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VA's goof shows need for new identity system

Published July 4, 2006

Okay, let's review this situation.

On May 3, a U.S. Department of Veterans Affairs employee's home was burglarized. Taken in the suburban Washington, D.C., heist was a laptop computer that contained the personal records, including Social Security numbers, of more than 26.5-million veterans.

On May 22, the VA got around to telling the public about its mammoth mistake, acknowledging that all veterans discharged after 1975 were at risk of having their personal information misused.

About a week later the VA admitted the stolen data also contained information of active duty military personnel.

During the week of June 12, millions of affected veterans, including me, received a letter from VA Secretary R. James Nicholson who actually asked the Internal Revenue Service to mail it because the VA apparently doesn't have my current address informing me that several "law enforcement agencies, including the FBI ... have launched full-scale investigations to find the perpetrators." He advised "there are many steps (I) can take to protect against possible identity theft," such as contacting credit bureaus. I must be "extra vigilant," Nicholson warned, in monitoring all my bank and credit card accounts, and wary of anyone who e-mails, telephones or writes to ask for any personal information or to verify my Social Security number.

(Gee, thanks! This is like being in the military again. Somebody else makes a mess and the rest of us get stuck cleaning it up.)

Then, on Thursday, we learned that an unidentified informer, who may have had his or her eyes on the $50,000 reward, dropped off the stolen laptop at an FBI office in Baltimore. A relieved Nicholson said the veterans' records apparently were not copied, but more tests would be needed to confirm that.

Forgive me, but skepticism precludes me from turning cartwheels at that alleged good news.

If the VA dodged a bullet it's only because the thieves who stole the laptop don't read newspapers or watch cable news. If these criminals had brains and some initiative, they could have either sold it to some smarter crooks, or started stealing the identities - and assets - of 26-million veterans.

Members of Congress who are investigating this incident with an eye toward tightening security at the VA say the laptop's recovery will not deter them from their mission.

That's good. It would be nice to think that, at a minimum, the VA will find a way to protect the personal information of veterans as well as it does, say, its own civilian employees.

But it would be even nicer if someone in our nation's Capitol would use this indefensible, embarrassing episode to begin a meaningful debate about why we need a way other than Social Security numbers to identify Americans.

Social Security numbers have become too powerful and too easy to get. What started off as a way for the government to keep track of the taxes you paid into Social Security (for almost 40 years cards actually carried the phrase "Not to be used for identification") has turned into a convenient way for some private institutions, such as banks and insurance companies, to verify that you are you. They, like the IRS that uses your SSN to track how much tax you owe, rely on it because it's easier and cheaper than it would be to set up and maintain their own identify verification systems.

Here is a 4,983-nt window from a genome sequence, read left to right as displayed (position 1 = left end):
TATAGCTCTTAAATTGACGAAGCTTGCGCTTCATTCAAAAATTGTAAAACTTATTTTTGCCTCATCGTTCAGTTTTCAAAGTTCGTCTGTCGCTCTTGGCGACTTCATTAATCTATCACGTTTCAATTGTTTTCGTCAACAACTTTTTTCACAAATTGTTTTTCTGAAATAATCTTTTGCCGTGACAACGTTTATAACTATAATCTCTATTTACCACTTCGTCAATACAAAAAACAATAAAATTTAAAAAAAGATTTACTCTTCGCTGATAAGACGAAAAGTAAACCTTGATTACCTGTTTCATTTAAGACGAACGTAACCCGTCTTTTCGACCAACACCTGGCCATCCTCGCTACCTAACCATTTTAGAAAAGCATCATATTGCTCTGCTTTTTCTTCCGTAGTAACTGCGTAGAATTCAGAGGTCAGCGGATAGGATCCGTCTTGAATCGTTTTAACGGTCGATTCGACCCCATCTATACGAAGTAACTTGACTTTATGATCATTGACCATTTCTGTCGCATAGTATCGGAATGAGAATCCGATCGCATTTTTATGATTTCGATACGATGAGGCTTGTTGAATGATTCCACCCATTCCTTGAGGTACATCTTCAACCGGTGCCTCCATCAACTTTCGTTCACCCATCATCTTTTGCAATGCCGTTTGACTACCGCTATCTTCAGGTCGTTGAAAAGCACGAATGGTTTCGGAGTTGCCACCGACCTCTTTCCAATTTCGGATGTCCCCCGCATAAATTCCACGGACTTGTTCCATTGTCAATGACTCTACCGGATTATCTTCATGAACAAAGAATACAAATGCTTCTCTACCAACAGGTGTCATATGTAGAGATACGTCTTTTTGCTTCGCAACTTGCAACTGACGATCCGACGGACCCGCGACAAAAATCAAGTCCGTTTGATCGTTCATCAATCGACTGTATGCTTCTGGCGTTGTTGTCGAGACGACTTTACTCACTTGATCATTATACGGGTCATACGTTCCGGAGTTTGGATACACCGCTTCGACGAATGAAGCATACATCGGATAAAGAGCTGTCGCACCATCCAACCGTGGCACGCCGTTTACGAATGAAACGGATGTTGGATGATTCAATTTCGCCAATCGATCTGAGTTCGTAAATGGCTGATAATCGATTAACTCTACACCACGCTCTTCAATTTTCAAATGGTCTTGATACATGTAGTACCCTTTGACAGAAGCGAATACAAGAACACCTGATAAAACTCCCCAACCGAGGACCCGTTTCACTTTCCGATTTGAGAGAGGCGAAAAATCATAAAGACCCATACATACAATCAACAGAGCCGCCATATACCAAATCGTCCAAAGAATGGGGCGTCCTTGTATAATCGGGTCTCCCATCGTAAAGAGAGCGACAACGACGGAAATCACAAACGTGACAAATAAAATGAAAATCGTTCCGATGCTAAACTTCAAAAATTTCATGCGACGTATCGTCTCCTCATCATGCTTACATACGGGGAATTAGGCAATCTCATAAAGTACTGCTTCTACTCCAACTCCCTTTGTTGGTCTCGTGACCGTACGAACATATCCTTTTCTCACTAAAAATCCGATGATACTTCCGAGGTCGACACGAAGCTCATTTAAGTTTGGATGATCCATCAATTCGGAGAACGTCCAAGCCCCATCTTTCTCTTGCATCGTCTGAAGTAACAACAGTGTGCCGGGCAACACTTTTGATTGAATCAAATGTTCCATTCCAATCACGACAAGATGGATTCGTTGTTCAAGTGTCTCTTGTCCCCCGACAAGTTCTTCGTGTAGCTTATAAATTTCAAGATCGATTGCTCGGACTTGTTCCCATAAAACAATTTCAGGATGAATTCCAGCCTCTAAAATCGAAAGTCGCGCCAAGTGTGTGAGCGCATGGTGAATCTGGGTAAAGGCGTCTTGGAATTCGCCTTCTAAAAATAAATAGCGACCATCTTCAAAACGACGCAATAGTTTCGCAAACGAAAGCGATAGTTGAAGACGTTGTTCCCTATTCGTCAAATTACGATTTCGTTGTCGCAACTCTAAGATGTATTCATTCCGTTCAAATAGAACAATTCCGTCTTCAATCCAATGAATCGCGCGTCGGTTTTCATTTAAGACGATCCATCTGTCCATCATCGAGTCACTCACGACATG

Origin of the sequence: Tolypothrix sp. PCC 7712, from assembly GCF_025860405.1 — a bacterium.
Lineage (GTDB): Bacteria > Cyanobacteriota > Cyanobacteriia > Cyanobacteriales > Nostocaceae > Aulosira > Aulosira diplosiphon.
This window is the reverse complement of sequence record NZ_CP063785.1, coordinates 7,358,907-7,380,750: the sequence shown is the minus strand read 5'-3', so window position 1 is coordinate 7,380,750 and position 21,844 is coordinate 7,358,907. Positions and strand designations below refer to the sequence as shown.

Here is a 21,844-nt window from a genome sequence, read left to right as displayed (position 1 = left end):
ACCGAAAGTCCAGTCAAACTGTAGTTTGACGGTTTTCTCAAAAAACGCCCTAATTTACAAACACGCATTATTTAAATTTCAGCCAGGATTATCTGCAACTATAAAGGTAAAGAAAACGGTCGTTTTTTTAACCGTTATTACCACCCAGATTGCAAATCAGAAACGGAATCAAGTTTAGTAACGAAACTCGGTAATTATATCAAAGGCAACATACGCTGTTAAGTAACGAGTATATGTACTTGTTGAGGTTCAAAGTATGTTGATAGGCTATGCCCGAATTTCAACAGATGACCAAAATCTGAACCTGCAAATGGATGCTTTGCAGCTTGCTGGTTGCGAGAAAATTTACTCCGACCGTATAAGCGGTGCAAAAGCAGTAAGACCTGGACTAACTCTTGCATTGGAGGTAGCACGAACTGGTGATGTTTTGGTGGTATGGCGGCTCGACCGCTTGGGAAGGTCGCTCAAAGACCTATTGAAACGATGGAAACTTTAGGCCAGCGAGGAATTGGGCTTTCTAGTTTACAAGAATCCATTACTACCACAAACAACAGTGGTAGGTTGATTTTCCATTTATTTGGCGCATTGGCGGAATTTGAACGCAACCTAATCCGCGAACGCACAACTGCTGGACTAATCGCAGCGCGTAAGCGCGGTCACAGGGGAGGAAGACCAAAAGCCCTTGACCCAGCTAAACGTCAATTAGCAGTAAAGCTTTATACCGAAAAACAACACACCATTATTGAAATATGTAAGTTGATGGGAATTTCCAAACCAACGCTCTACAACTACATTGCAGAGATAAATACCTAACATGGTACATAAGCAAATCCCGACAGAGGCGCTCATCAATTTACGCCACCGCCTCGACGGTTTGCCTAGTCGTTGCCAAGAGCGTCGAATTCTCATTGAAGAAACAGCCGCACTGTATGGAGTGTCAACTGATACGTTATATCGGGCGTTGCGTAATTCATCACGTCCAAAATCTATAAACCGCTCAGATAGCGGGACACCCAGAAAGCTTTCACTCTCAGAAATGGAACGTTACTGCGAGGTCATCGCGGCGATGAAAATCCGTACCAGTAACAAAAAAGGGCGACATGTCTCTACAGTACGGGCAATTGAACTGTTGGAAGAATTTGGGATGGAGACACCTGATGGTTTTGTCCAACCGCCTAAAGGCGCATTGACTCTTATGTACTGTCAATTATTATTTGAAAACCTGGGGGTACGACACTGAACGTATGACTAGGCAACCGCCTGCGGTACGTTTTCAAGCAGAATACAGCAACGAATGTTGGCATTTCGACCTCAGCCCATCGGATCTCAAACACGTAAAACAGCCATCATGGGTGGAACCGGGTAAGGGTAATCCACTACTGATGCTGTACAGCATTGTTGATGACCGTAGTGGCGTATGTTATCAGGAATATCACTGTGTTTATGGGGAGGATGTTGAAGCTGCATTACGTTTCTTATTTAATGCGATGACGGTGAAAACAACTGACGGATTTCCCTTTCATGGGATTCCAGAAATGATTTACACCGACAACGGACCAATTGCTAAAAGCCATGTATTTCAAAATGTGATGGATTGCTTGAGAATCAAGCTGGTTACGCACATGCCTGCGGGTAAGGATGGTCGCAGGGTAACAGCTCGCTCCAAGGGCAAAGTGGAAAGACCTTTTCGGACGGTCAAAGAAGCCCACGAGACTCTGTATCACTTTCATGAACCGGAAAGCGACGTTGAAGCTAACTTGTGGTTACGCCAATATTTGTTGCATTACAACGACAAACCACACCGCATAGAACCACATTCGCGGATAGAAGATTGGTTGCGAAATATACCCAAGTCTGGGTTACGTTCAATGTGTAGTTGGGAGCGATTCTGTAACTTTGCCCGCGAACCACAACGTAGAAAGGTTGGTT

But SSNs have become way too accessible to way too many people. Financial histories, medical records and applications for college and jobs are but a few examples of a system that is both outdated and out of control.

Think I'm being paranoid? I'll wager that a victim of identify theft (I'm not, no thanks to the VA) would agree it's time for a change.

Identity theft is increasing and so is the cost to recover from it. One report I came across while researching this subject said the average victim incurs $18,000 in fraudulent charges, and spends $800 and 175 hours over two years to set things right. The national cost of identify theft is in the billions, much of that borne by businesses that must write off fraudulent purchases.

So, why not find a new way to prove you are who you say you are? How about a new number, or even a card with a photo, that would be used solely to verify identity? That way we could tell all those private businesses and government agencies that think they have a right to know our Social Security number to get bent.

Opponents of national ID cards will wince at the thought, and I'm not sure that's the answer. But between the debates about illegal immigrants, homeland security and the changes coming in 2008 that require all states to conform to a federal guideline for drivers' licenses, the time is right to talk about it.

In the meantime, all you vets repeat after me the words of Alfred E. Neuman:

"What, me worry?"

Jeff Webb, editor of editorials for the Hernando Times, can be reached at

[Last modified July 4, 2006, 06:49:09]

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